Virginia’s putting some teeth into this effort too. Developments that don’t comply won’t get state provided maintenance and snowplow services.

Donna
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Donna

Wow, a slice of the Taliban in Brooklyn.

justgetout&Ride
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justgetout&Ride

Sorry portlanders but you get my biggest “wimps award” Its really not very cold here. Since when do you need to dress in full rain gear and a balclava when its around 50 out and its not raining. Its really funny. Hey at least your out there though and not driving.

Chris
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Chris

#5 Jim:

According to PGE, in 2007 only 38.9% of the power supply mix came from coal generation.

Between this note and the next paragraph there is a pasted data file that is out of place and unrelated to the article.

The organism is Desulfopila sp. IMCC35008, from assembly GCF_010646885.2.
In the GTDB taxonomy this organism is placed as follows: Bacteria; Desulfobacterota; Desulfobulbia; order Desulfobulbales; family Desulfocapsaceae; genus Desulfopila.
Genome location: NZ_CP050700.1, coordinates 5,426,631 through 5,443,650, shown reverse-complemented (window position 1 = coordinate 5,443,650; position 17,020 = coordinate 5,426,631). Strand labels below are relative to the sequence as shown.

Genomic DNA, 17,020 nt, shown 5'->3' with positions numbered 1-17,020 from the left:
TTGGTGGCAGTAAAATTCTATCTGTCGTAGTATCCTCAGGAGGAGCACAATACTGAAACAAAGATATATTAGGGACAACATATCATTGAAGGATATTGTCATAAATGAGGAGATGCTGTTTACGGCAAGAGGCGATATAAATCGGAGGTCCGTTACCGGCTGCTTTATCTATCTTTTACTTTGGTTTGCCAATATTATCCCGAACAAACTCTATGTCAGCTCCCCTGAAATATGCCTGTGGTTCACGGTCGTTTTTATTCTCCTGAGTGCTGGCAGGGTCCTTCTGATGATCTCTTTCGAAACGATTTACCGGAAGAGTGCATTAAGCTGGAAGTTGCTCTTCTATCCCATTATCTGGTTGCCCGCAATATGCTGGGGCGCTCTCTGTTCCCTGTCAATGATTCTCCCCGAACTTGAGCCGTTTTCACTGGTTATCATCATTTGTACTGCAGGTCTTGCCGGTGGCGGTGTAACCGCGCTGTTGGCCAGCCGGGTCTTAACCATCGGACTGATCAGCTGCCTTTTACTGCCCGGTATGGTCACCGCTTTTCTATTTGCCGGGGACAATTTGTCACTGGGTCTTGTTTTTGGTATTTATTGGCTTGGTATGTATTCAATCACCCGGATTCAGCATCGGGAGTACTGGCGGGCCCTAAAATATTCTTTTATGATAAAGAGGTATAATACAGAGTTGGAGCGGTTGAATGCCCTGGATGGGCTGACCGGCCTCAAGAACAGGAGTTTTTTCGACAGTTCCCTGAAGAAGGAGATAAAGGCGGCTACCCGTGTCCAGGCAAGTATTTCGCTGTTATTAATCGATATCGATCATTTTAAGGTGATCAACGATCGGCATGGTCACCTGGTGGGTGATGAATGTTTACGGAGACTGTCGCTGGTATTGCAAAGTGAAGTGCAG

In 2008 and 2009 PGE reduced that percentage even more, but they haven’t published the percentages yet to reference.

(Source: http://www.portlandgeneral.com/residential/your_account/billing_payment/basic_service.aspx)

Ryan G.
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Ryan G.

@ Anonymous, #3: Meter maids are not cops.

@ justgetout&Ride, #9: I agree, there’s no need for all that when it’s 50 and dry. But when it’s 13 degrees (without the wind chill), and I’m getting to work with icicles in my beard, I think we can call that cold. Granted, it’s not Pittsburgh, or Alaska (where I grew up), but it’s cold. You might want to check your facts before you criticize next time.

jim
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jim

nationally we get more than 50% of our power from coal. at different times of the year we purchase or sell power to/from all around the country

Anonymous
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Anonymous

Ryan G.